Describing the flavour of a ripe plum is a very tricky thing as they vary so hugely depending on their variety, colour and origin. You’ll eat purple ones - the flesh the colour of a red grape - deep purple and tinged reddish pink at the edges, sweet and juicy. Then you may find a variety that look like the colour of a baby’s skin flushed with deep pink lines, the inside the colour of vibrant peachy roses that taste sweet and sour all at once. Greengages are a relative which make the most exquisite of jams – and one you don’t see too often. In fact, the whole plum family make brilliant jam. Just go lightly with the sugar as this will give a little welcome tartness to your preserve.
Dried they become prunes – a fantastic accompaniment to roast meat like pork, dick or rabbit, braised in red wine or port. Despite the negative connotations they have come to stand for (and the reason they are now being marketed in the US as ‘dried plums’) these are delicious and worth another look. Try them poached in a little spiced syrup with other dried fruit like apricots to have with your porridge or as an accompaniment to poached pears.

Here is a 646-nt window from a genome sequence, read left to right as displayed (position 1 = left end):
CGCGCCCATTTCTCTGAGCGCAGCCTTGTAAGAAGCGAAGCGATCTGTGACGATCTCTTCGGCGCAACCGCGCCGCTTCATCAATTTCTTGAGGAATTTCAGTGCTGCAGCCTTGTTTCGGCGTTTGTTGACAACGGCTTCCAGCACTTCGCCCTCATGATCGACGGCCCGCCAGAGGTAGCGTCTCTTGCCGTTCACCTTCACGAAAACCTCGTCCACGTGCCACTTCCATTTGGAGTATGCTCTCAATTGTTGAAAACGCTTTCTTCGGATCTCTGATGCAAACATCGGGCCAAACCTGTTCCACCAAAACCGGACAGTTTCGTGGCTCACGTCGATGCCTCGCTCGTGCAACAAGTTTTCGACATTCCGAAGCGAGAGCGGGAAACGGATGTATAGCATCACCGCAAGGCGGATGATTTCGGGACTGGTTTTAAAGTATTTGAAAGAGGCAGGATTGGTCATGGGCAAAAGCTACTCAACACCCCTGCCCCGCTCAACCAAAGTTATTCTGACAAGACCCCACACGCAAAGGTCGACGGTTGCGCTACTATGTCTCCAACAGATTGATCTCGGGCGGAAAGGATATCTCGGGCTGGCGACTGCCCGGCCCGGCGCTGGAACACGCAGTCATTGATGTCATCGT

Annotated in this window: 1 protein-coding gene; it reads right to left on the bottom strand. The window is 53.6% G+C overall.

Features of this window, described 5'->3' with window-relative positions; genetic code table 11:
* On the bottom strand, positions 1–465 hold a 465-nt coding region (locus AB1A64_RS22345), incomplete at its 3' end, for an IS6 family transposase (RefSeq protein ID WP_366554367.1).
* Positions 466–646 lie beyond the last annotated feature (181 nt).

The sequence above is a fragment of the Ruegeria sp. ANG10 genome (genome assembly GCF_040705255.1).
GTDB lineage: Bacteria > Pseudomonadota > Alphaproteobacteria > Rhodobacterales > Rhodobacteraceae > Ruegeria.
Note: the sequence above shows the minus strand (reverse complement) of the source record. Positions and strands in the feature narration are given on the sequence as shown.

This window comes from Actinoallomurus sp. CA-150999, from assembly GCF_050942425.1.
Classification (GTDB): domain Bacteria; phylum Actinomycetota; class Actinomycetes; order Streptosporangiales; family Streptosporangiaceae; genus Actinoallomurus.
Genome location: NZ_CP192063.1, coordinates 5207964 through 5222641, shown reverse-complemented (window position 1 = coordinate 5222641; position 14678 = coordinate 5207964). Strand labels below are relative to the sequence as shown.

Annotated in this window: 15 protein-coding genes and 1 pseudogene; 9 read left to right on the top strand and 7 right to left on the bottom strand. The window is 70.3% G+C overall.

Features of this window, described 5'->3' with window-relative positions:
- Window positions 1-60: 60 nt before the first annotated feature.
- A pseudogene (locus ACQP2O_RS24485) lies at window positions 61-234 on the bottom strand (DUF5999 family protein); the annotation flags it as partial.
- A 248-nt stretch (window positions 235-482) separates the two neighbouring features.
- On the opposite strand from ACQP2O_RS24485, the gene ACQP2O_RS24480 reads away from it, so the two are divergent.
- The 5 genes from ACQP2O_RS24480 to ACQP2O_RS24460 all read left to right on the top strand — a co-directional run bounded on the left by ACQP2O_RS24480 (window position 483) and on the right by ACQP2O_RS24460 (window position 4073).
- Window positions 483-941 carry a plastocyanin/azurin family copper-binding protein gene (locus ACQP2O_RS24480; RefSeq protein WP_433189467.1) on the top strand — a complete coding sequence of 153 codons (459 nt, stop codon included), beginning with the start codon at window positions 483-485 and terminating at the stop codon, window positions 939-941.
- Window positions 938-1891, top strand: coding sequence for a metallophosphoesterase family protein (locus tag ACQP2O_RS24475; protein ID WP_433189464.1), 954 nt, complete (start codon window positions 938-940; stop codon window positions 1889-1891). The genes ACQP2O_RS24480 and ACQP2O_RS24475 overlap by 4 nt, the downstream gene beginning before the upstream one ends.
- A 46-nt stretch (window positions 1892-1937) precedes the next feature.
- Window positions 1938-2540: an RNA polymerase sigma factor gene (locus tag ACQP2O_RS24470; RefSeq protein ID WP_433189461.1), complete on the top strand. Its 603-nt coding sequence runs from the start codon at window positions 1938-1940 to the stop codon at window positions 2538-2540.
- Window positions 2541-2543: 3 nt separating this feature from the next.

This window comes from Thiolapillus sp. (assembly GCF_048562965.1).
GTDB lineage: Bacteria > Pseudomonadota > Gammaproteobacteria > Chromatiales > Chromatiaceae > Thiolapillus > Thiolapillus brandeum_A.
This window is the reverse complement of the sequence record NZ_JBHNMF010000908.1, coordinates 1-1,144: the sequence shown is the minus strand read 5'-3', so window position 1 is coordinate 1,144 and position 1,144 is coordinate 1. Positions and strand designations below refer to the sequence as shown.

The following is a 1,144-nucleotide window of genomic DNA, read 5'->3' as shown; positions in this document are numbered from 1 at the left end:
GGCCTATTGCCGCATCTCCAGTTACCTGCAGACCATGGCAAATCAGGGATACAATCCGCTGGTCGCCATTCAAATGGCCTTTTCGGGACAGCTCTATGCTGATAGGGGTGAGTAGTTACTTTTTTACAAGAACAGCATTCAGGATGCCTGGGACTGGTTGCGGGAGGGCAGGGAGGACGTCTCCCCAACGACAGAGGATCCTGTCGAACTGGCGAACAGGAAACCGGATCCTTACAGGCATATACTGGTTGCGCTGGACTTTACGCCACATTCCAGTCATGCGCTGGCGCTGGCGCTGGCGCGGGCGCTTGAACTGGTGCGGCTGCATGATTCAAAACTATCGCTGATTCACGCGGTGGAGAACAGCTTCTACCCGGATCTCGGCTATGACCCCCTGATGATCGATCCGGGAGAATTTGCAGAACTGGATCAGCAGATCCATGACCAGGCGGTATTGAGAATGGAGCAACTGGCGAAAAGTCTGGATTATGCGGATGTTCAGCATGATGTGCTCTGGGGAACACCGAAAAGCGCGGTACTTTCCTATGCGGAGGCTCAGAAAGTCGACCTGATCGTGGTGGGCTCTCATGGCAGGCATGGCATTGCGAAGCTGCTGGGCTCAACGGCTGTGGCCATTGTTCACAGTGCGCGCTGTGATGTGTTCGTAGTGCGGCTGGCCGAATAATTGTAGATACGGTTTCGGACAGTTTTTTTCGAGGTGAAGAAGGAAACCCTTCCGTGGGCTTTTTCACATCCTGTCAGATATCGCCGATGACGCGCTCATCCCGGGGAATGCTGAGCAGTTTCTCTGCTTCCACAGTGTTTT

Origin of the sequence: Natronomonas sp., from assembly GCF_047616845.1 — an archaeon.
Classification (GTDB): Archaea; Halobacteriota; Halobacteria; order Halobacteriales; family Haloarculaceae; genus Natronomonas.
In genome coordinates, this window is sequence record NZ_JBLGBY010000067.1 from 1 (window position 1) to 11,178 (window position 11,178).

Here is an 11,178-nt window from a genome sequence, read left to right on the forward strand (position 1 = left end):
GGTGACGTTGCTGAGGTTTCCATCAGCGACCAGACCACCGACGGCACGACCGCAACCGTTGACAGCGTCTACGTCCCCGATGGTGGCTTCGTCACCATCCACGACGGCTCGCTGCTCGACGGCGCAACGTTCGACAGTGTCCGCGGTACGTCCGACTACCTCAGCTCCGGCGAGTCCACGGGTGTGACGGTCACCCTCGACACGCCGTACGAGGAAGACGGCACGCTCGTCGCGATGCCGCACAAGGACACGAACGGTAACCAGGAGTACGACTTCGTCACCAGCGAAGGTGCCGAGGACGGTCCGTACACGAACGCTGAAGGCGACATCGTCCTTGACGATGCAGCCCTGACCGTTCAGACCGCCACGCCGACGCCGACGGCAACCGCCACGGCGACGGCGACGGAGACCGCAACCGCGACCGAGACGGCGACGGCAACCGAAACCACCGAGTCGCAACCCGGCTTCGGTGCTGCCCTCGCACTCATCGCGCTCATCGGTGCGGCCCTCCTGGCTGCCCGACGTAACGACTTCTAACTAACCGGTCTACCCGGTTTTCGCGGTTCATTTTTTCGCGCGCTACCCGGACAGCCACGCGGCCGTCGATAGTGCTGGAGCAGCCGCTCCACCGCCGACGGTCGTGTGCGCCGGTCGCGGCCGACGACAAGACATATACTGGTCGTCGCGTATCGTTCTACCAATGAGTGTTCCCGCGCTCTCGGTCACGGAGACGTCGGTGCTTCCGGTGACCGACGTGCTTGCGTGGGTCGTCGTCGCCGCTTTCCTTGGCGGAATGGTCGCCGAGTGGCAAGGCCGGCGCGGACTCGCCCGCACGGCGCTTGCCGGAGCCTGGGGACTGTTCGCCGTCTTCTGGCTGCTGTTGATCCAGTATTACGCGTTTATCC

The damson, the most distinguished of fruits in the eyes of our resident foodie (link to a blog about damons), is a close relative. The plum was originally eaten by the Chinese but has spread throughout nearly every food culture in some form or other.